Sunday, January 24, 2010

Sakonnet Voices: Kristin Silveira

Local Sogkonnite Living blogger, Kristin Silveira, recently attended the "Agriculture on Aquidneck Island" event over at the Pennfield School. Given all the cool stuff that her and her family are diving into, her perspective on the event is great. Thanks again, Kristin!

I had the pleasure of attending the lecture, Agriculture on Aquidneck Island, last week at Penfield School. It was moderated by Ted Clement of the Aquidneck Land Trust and had four local farmers on the panel. Peter Borden of the Swiss Village Farm and SVF Foundation, John Nunes from Newport Vineyards, Louis Escobar from Escobar’s Farm and Rhody Fresh Milk and Barbara vanBeuren from Aquidneck Farms. Luckily for us (we have four cherubs) they had some of the school’s upperclassmen in another room to watch the children. The event was very well attended, even though it was lightly snowing that evening. In fact, they even had to put out more chairs for all the attendees.

Each gave a short presentation enhanced by video and slides on their ventures. Peter Borden spoke about the work they are doing to save rare and endangered breeds of livestock via germplasm (embryos, semen and genetic material). The Swiss Village sits on 35 acres in Newport, RI, formerly the Edgehill Rehab Center.  John Nunes discussed the history of his family’s land and the development into a large successful vineyard. His beautiful video showed the various parcels around the island they farm and a tease of how they operate -- he encouraged everyone to attend the vineyard for the full tour. Louis Escobar gave a passionate history of inheriting the farm along with the million dollar tax bill. This is when he became connected with (as are Newport Vineyards and Aquidneck Farm) the Aquidneck Land Trust to save the farm. He also talked about how he had to diversify when the price of milk dropped about a decade ago, beginning his corn maze. Barbara van Beuren discussed her grass fed beef, a herd size of about 120 head. They have also begun to raise pastured poultry, in chicken tractors. This is very familiar to me from Joel Salatin’s methods, although she did not specifically state this. In the summer the herd is rotationally grazed and the winter the herd is fed their own dried hay or grass silage.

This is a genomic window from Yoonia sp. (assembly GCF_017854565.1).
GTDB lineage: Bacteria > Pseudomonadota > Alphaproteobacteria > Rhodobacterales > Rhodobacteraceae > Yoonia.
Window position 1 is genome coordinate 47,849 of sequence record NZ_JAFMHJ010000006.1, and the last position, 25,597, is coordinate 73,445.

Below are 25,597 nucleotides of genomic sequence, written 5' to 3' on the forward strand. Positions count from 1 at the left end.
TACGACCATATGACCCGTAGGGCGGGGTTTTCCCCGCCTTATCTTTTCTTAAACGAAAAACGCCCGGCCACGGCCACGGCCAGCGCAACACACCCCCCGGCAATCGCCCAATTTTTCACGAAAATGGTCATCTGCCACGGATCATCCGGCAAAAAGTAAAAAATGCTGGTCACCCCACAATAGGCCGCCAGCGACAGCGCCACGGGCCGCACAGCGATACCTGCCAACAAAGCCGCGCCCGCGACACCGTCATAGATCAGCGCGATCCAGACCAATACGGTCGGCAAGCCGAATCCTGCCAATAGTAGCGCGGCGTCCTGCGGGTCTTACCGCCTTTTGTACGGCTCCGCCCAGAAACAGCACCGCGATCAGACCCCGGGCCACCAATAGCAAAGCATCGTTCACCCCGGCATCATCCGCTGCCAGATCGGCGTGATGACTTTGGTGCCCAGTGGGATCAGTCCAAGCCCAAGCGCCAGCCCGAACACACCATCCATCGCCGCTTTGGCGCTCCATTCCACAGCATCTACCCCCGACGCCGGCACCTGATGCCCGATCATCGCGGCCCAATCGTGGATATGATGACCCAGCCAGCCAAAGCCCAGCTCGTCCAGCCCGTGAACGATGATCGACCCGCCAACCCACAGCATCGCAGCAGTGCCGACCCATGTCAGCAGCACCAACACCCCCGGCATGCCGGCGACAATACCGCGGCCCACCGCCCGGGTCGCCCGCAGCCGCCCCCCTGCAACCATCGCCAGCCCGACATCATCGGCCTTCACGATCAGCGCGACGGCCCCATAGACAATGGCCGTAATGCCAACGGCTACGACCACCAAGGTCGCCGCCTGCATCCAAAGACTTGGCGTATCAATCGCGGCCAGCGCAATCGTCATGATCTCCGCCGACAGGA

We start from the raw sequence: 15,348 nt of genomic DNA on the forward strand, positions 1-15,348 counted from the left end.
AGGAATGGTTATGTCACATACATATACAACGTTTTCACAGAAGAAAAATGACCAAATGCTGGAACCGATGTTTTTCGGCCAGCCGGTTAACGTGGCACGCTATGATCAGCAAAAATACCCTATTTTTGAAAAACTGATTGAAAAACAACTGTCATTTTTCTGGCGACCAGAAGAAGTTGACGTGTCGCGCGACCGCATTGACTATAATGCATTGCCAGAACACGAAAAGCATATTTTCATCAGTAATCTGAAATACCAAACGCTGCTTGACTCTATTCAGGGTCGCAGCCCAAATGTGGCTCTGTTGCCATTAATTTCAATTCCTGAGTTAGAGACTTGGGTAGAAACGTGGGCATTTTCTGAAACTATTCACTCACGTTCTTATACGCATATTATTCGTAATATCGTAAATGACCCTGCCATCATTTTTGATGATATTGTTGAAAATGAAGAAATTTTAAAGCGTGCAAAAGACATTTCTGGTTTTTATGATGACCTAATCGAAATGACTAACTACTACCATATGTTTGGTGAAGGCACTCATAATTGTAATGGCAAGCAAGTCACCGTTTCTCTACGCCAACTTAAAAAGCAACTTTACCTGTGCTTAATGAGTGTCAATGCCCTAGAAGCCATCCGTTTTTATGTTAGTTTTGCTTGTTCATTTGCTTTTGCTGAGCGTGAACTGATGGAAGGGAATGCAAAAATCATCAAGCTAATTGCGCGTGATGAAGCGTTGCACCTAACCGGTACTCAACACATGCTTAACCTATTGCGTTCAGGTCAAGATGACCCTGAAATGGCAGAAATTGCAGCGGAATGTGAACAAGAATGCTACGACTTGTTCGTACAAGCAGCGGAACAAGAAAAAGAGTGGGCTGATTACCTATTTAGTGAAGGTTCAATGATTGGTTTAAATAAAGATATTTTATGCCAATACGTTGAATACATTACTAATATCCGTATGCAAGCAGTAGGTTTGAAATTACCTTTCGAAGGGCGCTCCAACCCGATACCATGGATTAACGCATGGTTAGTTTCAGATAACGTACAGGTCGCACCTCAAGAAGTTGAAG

Around the room were tables set up with various vendors. Present were the panel’s farms in addition to Sweet Berry Farms, RI Livestock Association, and the Aquidneck Growers Market. All had representatives from their organizations, and various literatures to take home. I was pleased to meet Kim from the livestock association with whom I have many email and phone conversations. My kids were most impressed with the Rhody Fresh milk table as he gave them each a chocolate milk and a key chain. I am sorry to say they we don’t carry this milk at their school, he explained that some companies were reluctant to serve their milk as it was more expensive.

Here are some other upcoming events we learned about. This Thursday, Jan 21st, at URI is “An Economic Development Framework for Sustainable Agriculture" lecture from 10-12. It is sponsored by the van Beuren Foundation, Rhode Island Foundation, and University of Rhode Island. The speaker is Michael Hamm, CS Mott Professor of Sustainable Agriculture, Michigan State University.

Aquidneck Land Trust is hosting their 20th annual meeting Thursday, February 4th at 6pm at the Atlantic Beach Club. Public welcome, complementary buffet and cash bar.

The SVF Foundation’s Annual Visitors Day Saturday June 12th from 9:30-3:00. There is free parking at Fort Adams State Park with a trolley shuttle and free admission to SVF. I really hope to be able to attend this event as the farm is usually closed to visitors for bio-security reasons.

1 comment:

Kristin said...

Thanks Bill, excited to be a Sakonnet Voice! I went to the Economic framework lecture at URI also. And like this event, the room was full of likeminded & excited people interested in local sustainable agriculture. It was mentioned there that agriculture was the only part of RI's economy that was growing! Very exciting!